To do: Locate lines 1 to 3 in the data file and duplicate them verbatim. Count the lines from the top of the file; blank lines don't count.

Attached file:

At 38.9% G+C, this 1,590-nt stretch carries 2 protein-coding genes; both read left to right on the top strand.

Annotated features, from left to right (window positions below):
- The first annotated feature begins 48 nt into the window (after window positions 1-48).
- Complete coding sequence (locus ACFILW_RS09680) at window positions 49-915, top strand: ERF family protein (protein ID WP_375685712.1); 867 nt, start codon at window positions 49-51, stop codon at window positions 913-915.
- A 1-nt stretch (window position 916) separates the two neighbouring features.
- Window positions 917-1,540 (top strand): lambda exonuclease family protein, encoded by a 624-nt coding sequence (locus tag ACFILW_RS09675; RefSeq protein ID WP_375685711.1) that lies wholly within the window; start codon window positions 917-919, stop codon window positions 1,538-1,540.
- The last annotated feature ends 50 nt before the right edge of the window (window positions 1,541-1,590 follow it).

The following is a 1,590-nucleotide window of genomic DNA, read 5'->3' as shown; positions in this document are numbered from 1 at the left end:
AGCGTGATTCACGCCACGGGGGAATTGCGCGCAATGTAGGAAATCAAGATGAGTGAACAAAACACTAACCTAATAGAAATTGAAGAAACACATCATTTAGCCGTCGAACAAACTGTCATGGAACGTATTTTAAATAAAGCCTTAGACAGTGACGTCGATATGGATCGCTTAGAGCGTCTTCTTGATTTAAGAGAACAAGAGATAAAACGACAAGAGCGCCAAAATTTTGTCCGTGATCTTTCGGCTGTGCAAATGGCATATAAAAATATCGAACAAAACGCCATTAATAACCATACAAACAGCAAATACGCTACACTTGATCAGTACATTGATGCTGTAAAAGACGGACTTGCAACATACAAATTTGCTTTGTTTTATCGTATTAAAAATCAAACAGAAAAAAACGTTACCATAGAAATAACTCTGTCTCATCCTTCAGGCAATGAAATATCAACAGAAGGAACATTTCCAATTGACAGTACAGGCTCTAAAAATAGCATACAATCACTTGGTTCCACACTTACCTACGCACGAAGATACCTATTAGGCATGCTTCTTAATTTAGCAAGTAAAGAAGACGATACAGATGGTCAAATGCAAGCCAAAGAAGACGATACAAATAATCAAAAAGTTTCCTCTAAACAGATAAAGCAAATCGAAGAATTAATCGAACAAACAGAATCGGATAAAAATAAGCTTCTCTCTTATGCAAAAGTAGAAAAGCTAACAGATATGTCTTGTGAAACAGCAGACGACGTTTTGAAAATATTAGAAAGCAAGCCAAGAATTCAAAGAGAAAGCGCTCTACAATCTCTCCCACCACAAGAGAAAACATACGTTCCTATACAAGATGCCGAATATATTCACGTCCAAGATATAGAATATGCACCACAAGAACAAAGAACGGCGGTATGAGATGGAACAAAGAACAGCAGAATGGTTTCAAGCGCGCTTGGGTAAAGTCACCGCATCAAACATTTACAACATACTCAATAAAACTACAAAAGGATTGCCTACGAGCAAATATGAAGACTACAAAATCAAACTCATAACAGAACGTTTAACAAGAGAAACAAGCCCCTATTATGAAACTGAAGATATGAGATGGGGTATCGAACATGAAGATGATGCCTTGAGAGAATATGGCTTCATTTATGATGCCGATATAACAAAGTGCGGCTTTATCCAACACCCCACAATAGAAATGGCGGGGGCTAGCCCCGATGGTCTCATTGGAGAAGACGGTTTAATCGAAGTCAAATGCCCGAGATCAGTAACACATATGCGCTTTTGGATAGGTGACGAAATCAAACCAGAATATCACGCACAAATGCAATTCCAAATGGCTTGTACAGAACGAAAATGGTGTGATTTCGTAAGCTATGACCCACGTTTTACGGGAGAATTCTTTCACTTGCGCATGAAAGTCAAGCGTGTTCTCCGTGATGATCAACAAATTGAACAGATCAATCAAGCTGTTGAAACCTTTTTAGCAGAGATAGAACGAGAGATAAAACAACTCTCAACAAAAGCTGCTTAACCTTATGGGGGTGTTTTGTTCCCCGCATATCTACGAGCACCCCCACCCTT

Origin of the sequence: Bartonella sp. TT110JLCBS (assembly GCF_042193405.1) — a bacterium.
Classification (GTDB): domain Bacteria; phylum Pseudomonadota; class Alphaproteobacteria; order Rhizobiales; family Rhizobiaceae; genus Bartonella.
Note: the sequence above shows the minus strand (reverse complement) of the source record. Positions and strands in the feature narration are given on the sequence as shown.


At 38.9% G+C, this 1,590-nt stretch carries 2 protein-coding genes; both read left to right on the top strand.

Annotated features, from left to right (window positions below):
- The first annotated feature begins 48 nt into the window (after window positions 1-48).